Home office tips from a veteran freelancer


Next month marks my 15th year of self-employment, working in a home office. I take responsibility for everything from invoicing to making sure there’s enough paper in the printer. With some studies forecasting that the number of gig workers like me will soon exceed the size of the full-time workforce in a few years, I thought I’d share are few things I’ve learned along the way.

Have a space for yourself

I discovered early on that there is no such thing as working at home with children. You need to find your own space — even if it’s in the attic — where you can go when you need to concentrate. Kids need to understand the boundaries, too. I’m usually happy to see them at any time, but I also keep an assortment of signs that I can tape to the door of my office when I absolutely cannot be disturbed. Don’t feel guilty about this; your shift away from the office will ultimately give you more time with your little ones. But they need to know that you can be working even when you aren’t going to work.

Don’t skimp on technology

Time spent waiting for PCs to boot up and applications to load is time you don’t spend on more important things. Every couple of years I invest about $2,000 in the fastest PC I can get for my money. I also keep two large monitors on my desk so there’s plenty of space to keep current projects open. I consider the few extra dollars I spend every month on a speedy internet connection and the $500 for a high-quality laser printer to be productivity investments that pay back many times over.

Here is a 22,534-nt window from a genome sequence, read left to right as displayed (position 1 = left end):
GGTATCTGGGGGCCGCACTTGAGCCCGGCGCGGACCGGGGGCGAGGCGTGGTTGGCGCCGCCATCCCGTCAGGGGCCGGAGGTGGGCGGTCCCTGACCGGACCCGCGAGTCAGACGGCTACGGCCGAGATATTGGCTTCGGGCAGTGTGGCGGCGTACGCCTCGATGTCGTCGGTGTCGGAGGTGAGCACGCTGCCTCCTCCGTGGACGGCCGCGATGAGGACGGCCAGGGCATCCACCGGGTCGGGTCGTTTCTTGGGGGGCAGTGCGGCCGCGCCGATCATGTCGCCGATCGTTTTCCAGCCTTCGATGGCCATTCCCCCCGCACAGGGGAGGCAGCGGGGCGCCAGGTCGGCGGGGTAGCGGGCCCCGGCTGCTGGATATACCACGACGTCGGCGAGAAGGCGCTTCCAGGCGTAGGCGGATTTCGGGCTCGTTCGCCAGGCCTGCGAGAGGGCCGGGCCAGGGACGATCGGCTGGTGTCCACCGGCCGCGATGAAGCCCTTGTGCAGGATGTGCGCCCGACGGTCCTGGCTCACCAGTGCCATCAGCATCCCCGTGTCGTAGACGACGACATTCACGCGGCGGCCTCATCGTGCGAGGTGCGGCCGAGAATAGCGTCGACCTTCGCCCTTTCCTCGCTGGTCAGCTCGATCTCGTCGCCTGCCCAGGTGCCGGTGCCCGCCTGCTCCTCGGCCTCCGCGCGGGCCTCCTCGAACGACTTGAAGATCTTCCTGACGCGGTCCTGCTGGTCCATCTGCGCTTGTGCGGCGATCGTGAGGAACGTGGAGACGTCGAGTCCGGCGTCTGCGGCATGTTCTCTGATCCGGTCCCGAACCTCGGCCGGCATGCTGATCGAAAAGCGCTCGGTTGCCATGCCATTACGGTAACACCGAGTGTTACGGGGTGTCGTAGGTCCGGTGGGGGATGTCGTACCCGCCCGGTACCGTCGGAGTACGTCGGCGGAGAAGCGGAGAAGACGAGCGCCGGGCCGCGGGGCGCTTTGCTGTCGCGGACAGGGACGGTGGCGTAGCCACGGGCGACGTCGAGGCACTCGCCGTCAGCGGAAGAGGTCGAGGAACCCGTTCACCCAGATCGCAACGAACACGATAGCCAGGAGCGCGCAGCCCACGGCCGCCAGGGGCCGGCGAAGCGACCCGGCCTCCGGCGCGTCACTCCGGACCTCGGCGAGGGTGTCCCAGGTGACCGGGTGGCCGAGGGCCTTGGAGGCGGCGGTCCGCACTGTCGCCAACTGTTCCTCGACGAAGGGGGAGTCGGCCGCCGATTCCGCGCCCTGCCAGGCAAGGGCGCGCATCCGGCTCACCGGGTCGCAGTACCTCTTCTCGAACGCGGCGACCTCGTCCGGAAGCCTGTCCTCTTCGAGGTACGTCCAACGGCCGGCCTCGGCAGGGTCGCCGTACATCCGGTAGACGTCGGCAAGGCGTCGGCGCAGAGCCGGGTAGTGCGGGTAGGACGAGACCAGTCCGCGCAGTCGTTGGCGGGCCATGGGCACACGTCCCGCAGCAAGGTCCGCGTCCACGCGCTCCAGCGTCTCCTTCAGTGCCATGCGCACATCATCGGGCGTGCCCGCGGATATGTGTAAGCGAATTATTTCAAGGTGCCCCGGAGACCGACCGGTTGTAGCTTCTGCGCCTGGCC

Have a backup for everything

That said, things break, so don’t let technology failures leave you dead in the water. I keep two laptops on hand in case my main computer fails. If internet goes down, I can tether to my phone or drive a couple of miles to the library. Microsoft OneDrive, which comes as part of my Microsoft 365 subscription, continually backs up my files. I even keep a cheap printer on hand in case the laser workhorse has a headache.

Keep track of projects and deadlines

My definition of a bad day is an email from a client reminding me that a 2,000-word report I had forgotten about is due that afternoon. So, I keep a spreadsheet on Google Drive with up-to-the minute status information on every project I have on my plate. I also keep a sheet of paper in front of me where I jot down any new projects or schedule changes that need to make their way into the spreadsheet later. Use whatever tool you prefer. The important thing is not to rely on your memory to keep you on track. Color-coding helps you track the clients and projects that are most important to your job or business.

Learn how to search

I probably conduct more than 100 internet searches in an average day. Your mileage may differ, but search is likely to be an important part of your information-gathering activity. All sorts of little goodies are buried in search engines. For example:

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